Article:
Written by Bob Kikuyu, who is from Kenya and is Christian Aid’s Deputy Head of the Africa Division. He is formerly a church minister who has worked over many years with the poor in the slums of Nairobi.
Something to read: John 1: 19 – 28
Something to consider
I had the privilege of meeting my wife’s grandmother shortly before she died at close to 100 years of age. One of her stories was of the place that she used to call home until the day the British colonial government unexpectedly arrived with trucks and ferried them all away to a far-off land to begin a new life.
Her previous homeland came to form what would be known as the White Highlands, prime pieces of farmland to be occupied by the settlers. She and others were condemned to places prone to disease and the ravages of a harsh climate. It is here that she ended her days, with a clear memory of what was really home.
How easy it is for us to lose in the answer, the essence of the question posed to John in this passage from John 1.
There was a delegation sent to John to clarify who he was because of the unique message and method he employed to convey the need for repentance. They could not quite categorise him.
And so the clear question for John was ‘who are you?’, to which he gave the weighty reply, ‘I am the voice of one crying in the wilderness, make straight the way of the Lord.
Improving the situation for displaced people
The Maasai continued to be displaced over the years not just by the colonialists but by the national government that took over at independence. Once a feared warrior nomadic tribe covereding more than half of Kenya, they now live in scattered communities in remote areas with little access to healthcare and education.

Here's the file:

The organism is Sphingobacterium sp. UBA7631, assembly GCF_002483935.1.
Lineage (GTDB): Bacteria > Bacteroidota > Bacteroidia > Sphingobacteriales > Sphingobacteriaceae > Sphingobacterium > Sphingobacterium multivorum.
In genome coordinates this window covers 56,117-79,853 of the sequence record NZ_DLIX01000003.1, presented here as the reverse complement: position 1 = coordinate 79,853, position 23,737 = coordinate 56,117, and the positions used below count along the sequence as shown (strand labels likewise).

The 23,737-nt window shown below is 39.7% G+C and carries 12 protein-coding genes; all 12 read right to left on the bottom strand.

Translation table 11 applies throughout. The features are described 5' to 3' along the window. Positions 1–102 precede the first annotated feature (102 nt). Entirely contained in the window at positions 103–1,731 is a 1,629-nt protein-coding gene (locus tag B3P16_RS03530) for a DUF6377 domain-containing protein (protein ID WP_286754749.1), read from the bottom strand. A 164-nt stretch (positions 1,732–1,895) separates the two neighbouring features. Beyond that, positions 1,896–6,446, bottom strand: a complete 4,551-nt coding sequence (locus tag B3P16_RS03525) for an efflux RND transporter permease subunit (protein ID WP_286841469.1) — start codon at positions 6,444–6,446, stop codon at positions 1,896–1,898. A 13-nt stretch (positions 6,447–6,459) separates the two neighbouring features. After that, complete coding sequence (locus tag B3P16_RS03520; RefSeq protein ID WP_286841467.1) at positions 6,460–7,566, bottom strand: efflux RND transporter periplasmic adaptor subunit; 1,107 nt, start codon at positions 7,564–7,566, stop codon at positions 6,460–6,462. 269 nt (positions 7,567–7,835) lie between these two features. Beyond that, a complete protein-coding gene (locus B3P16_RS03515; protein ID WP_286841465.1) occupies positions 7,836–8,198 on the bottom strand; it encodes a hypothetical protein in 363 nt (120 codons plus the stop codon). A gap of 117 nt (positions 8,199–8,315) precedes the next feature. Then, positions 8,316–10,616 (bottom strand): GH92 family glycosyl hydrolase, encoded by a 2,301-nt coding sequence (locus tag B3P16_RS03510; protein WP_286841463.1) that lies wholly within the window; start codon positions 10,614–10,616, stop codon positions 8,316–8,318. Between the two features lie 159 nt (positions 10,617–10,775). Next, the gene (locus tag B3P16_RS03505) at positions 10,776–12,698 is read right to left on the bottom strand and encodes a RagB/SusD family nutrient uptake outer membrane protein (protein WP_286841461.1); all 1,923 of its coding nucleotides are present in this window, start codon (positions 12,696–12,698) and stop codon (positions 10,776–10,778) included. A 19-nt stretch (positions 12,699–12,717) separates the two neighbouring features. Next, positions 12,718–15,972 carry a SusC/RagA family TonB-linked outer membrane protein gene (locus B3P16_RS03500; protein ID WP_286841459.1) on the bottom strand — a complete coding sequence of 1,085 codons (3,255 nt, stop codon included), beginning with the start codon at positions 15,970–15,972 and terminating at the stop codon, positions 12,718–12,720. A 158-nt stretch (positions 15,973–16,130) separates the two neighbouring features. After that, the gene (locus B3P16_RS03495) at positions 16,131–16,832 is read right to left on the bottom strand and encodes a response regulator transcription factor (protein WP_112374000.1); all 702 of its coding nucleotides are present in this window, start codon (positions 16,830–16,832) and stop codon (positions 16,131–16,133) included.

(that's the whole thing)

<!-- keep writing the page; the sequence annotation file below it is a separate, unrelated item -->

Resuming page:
They have been exploited by other Kenyan citizens who have over the years have taken off larger portions of land than they paid for with a pittance.
The question posed to John, ‘who are you?’ is used to oppress the poor, asked with an underlying attitude towards the poor and marginalised. The answer given by the questioner, to undermine and oppress is, ‘you are nobody!’
The Maasai may have found some relief with the introduction of devolved government in Kenya, but many around the world, like the Rohingya Muslims in Myanmar and those displaced by disasters in Haiti, are hoping and crying for someone like John the Baptist.
They need a voice crying from the wilderness, preparing the way for others who will bring justice and an end to their plight. Christian Aid seeks to be that voice this year, calling on our politicians and the world leaders at the UN to improve the situation for displaced people the world over.
Something to do
Get involved in Christian Aid’s displaced people campaign.
Something to pray
Lord, how we pray that justice will flow like a river towards the many people forced from their homes, not overcoming them but carrying them to a safer and solid ground. Amen.
- Climate change